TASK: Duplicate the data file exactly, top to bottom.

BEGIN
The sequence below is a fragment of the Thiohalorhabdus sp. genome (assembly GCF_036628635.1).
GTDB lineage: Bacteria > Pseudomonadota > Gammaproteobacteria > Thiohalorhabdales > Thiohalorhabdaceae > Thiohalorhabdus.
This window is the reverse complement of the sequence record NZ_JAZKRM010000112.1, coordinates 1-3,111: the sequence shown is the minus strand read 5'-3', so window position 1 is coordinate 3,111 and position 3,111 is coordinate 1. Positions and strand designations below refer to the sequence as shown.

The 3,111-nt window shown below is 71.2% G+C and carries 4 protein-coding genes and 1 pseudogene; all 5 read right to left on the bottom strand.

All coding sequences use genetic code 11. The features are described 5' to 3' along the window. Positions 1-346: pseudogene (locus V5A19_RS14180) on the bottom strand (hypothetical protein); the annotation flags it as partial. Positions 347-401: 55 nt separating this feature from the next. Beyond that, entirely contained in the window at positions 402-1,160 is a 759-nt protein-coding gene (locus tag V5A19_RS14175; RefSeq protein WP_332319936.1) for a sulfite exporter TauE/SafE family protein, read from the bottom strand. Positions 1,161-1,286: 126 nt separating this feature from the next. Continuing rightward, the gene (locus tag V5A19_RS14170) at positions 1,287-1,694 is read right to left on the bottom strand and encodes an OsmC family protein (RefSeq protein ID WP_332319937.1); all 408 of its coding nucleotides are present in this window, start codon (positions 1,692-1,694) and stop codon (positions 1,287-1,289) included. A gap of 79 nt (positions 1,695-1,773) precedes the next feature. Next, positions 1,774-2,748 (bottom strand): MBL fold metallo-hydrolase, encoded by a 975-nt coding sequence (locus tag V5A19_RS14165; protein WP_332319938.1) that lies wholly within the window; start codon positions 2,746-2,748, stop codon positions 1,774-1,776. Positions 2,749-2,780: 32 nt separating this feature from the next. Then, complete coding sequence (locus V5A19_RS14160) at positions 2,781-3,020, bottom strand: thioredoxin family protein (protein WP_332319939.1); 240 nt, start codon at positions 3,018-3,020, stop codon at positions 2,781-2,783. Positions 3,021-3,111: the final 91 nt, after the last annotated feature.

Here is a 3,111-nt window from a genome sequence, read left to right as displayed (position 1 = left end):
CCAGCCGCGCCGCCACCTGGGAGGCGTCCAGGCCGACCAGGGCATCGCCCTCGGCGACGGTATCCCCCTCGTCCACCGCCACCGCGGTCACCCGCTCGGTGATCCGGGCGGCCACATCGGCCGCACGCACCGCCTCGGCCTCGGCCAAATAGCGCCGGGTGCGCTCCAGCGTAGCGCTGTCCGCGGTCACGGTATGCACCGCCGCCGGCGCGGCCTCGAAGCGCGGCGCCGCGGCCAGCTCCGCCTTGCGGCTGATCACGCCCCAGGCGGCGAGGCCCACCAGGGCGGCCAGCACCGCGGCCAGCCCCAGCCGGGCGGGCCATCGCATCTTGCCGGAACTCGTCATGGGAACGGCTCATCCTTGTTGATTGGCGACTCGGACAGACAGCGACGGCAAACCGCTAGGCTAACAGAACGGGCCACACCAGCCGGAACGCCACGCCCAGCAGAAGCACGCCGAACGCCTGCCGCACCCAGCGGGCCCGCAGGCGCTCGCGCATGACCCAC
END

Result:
The sequence below is a fragment of the Thiohalorhabdus sp. genome (assembly GCF_036628635.1).
GTDB lineage: Bacteria > Pseudomonadota > Gammaproteobacteria > Thiohalorhabdales > Thiohalorhabdaceae > Thiohalorhabdus.
This window is the reverse complement of the sequence record NZ_JAZKRM010000112.1, coordinates 1-3,111: the sequence shown is the minus strand read 5'-3', so window position 1 is coordinate 3,111 and position 3,111 is coordinate 1. Positions and strand designations below refer to the sequence as shown.

The 3,111-nt window shown below is 71.2% G+C and carries 4 protein-coding genes and 1 pseudogene; all 5 read right to left on the bottom strand.

All coding sequences use genetic code 11. The features are described 5' to 3' along the window. Positions 1-346: pseudogene (locus V5A19_RS14180) on the bottom strand (hypothetical protein); the annotation flags it as partial. Positions 347-401: 55 nt separating this feature from the next. Beyond that, entirely contained in the window at positions 402-1,160 is a 759-nt protein-coding gene (locus tag V5A19_RS14175; RefSeq protein WP_332319936.1) for a sulfite exporter TauE/SafE family protein, read from the bottom strand. Positions 1,161-1,286: 126 nt separating this feature from the next. Continuing rightward, the gene (locus tag V5A19_RS14170) at positions 1,287-1,694 is read right to left on the bottom strand and encodes an OsmC family protein (RefSeq protein ID WP_332319937.1); all 408 of its coding nucleotides are present in this window, start codon (positions 1,692-1,694) and stop codon (positions 1,287-1,289) included. A gap of 79 nt (positions 1,695-1,773) precedes the next feature. Next, positions 1,774-2,748 (bottom strand): MBL fold metallo-hydrolase, encoded by a 975-nt coding sequence (locus tag V5A19_RS14165; protein WP_332319938.1) that lies wholly within the window; start codon positions 2,746-2,748, stop codon positions 1,774-1,776. Positions 2,749-2,780: 32 nt separating this feature from the next. Then, complete coding sequence (locus V5A19_RS14160) at positions 2,781-3,020, bottom strand: thioredoxin family protein (protein WP_332319939.1); 240 nt, start codon at positions 3,018-3,020, stop codon at positions 2,781-2,783. Positions 3,021-3,111: the final 91 nt, after the last annotated feature.

Here is a 3,111-nt window from a genome sequence, read left to right as displayed (position 1 = left end):
CCAGCCGCGCCGCCACCTGGGAGGCGTCCAGGCCGACCAGGGCATCGCCCTCGGCGACGGTATCCCCCTCGTCCACCGCCACCGCGGTCACCCGCTCGGTGATCCGGGCGGCCACATCGGCCGCACGCACCGCCTCGGCCTCGGCCAAATAGCGCCGGGTGCGCTCCAGCGTAGCGCTGTCCGCGGTCACGGTATGCACCGCCGCCGGCGCGGCCTCGAAGCGCGGCGCCGCGGCCAGCTCCGCCTTGCGGCTGATCACGCCCCAGGCGGCGAGGCCCACCAGGGCGGCCAGCACCGCGGCCAGCCCCAGCCGGGCGGGCCATCGCATCTTGCCGGAACTCGTCATGGGAACGGCTCATCCTTGTTGATTGGCGACTCGGACAGACAGCGACGGCAAACCGCTAGGCTAACAGAACGGGCCACACCAGCCGGAACGCCACGCCCAGCAGAAGCACGCCGAACGCCTGCCGCACCCAGCGGGCCCGCAGGCGCTCGCGCATGACCCAC